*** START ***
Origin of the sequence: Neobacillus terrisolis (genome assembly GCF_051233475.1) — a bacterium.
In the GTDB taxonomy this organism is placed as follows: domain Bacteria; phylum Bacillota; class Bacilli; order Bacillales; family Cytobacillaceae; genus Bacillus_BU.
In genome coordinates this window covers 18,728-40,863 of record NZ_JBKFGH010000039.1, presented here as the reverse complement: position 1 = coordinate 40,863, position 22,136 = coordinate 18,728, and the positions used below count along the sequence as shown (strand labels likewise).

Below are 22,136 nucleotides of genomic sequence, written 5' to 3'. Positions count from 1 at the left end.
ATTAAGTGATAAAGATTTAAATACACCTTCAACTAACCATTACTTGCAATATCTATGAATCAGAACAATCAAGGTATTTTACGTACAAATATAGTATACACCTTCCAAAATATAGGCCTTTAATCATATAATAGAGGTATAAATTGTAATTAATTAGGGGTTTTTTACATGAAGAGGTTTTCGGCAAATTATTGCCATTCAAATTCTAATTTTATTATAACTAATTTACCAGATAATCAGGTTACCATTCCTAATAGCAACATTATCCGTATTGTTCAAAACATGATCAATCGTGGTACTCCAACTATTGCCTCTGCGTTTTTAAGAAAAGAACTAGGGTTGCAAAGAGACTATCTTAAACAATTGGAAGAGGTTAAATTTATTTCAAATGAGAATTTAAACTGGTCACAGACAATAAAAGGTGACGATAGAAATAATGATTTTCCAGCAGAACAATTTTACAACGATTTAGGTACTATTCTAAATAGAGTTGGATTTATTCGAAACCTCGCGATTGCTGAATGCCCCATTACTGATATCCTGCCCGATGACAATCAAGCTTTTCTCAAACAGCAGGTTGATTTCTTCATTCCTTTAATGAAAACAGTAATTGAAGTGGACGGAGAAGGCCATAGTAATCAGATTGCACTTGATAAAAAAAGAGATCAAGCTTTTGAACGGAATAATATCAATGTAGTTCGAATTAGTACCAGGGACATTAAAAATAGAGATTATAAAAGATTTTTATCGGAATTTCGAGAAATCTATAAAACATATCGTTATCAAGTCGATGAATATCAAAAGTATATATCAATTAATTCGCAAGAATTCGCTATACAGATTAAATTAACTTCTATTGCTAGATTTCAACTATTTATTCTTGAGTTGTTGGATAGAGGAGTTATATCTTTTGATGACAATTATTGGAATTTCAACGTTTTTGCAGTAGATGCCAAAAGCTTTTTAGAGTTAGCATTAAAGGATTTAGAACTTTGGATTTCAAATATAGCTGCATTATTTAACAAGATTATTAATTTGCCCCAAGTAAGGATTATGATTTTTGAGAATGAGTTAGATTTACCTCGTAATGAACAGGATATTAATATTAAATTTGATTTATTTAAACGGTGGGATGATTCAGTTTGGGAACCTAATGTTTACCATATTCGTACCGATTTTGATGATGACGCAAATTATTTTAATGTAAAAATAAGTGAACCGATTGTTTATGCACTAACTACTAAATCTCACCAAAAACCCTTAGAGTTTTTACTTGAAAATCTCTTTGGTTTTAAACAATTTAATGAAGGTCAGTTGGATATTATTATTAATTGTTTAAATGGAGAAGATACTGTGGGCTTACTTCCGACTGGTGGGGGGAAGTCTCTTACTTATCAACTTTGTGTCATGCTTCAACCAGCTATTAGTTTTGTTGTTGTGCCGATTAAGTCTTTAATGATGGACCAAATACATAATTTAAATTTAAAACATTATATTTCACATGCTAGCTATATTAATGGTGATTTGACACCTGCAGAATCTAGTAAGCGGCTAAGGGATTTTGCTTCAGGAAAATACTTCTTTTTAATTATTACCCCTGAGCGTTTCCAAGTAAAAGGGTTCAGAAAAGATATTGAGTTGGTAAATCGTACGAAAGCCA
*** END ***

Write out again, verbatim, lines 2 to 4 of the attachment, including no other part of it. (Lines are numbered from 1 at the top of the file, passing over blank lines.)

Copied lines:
In the GTDB taxonomy this organism is placed as follows: domain Bacteria; phylum Bacillota; class Bacilli; order Bacillales; family Cytobacillaceae; genus Bacillus_BU.
In genome coordinates this window covers 18,728-40,863 of record NZ_JBKFGH010000039.1, presented here as the reverse complement: position 1 = coordinate 40,863, position 22,136 = coordinate 18,728, and the positions used below count along the sequence as shown (strand labels likewise).

Below are 22,136 nucleotides of genomic sequence, written 5' to 3'. Positions count from 1 at the left end.